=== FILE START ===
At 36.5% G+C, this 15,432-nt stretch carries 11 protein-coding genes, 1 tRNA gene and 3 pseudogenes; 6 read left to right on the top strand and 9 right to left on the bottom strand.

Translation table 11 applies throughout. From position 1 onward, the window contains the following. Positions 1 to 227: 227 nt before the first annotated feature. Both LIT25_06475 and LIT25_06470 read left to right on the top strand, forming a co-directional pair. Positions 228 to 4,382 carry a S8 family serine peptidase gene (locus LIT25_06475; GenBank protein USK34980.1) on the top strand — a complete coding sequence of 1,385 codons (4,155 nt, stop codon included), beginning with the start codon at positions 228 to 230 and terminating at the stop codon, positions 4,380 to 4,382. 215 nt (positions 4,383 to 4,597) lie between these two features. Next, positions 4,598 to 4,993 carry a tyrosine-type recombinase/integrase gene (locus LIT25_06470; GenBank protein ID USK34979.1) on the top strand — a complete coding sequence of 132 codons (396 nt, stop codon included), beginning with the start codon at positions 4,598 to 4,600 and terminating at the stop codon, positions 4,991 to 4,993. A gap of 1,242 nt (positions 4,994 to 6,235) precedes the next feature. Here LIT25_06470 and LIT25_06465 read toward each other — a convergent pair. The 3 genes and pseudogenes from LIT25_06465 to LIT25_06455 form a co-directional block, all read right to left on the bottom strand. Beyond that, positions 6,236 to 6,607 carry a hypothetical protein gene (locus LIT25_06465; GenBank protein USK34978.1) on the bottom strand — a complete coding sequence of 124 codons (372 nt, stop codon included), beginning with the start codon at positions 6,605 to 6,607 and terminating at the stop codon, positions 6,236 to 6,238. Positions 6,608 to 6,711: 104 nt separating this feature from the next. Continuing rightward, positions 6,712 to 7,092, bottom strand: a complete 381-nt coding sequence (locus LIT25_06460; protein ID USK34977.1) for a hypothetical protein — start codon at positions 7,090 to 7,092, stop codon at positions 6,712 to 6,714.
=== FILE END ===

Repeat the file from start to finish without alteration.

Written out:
At 36.5% G+C, this 15,432-nt stretch carries 11 protein-coding genes, 1 tRNA gene and 3 pseudogenes; 6 read left to right on the top strand and 9 right to left on the bottom strand.

Translation table 11 applies throughout. From position 1 onward, the window contains the following. Positions 1 to 227: 227 nt before the first annotated feature. Both LIT25_06475 and LIT25_06470 read left to right on the top strand, forming a co-directional pair. Positions 228 to 4,382 carry a S8 family serine peptidase gene (locus LIT25_06475; GenBank protein USK34980.1) on the top strand — a complete coding sequence of 1,385 codons (4,155 nt, stop codon included), beginning with the start codon at positions 228 to 230 and terminating at the stop codon, positions 4,380 to 4,382. 215 nt (positions 4,383 to 4,597) lie between these two features. Next, positions 4,598 to 4,993 carry a tyrosine-type recombinase/integrase gene (locus LIT25_06470; GenBank protein ID USK34979.1) on the top strand — a complete coding sequence of 132 codons (396 nt, stop codon included), beginning with the start codon at positions 4,598 to 4,600 and terminating at the stop codon, positions 4,991 to 4,993. A gap of 1,242 nt (positions 4,994 to 6,235) precedes the next feature. Here LIT25_06470 and LIT25_06465 read toward each other — a convergent pair. The 3 genes and pseudogenes from LIT25_06465 to LIT25_06455 form a co-directional block, all read right to left on the bottom strand. Beyond that, positions 6,236 to 6,607 carry a hypothetical protein gene (locus LIT25_06465; GenBank protein USK34978.1) on the bottom strand — a complete coding sequence of 124 codons (372 nt, stop codon included), beginning with the start codon at positions 6,605 to 6,607 and terminating at the stop codon, positions 6,236 to 6,238. Positions 6,608 to 6,711: 104 nt separating this feature from the next. Continuing rightward, positions 6,712 to 7,092, bottom strand: a complete 381-nt coding sequence (locus LIT25_06460; protein ID USK34977.1) for a hypothetical protein — start codon at positions 7,090 to 7,092, stop codon at positions 6,712 to 6,714.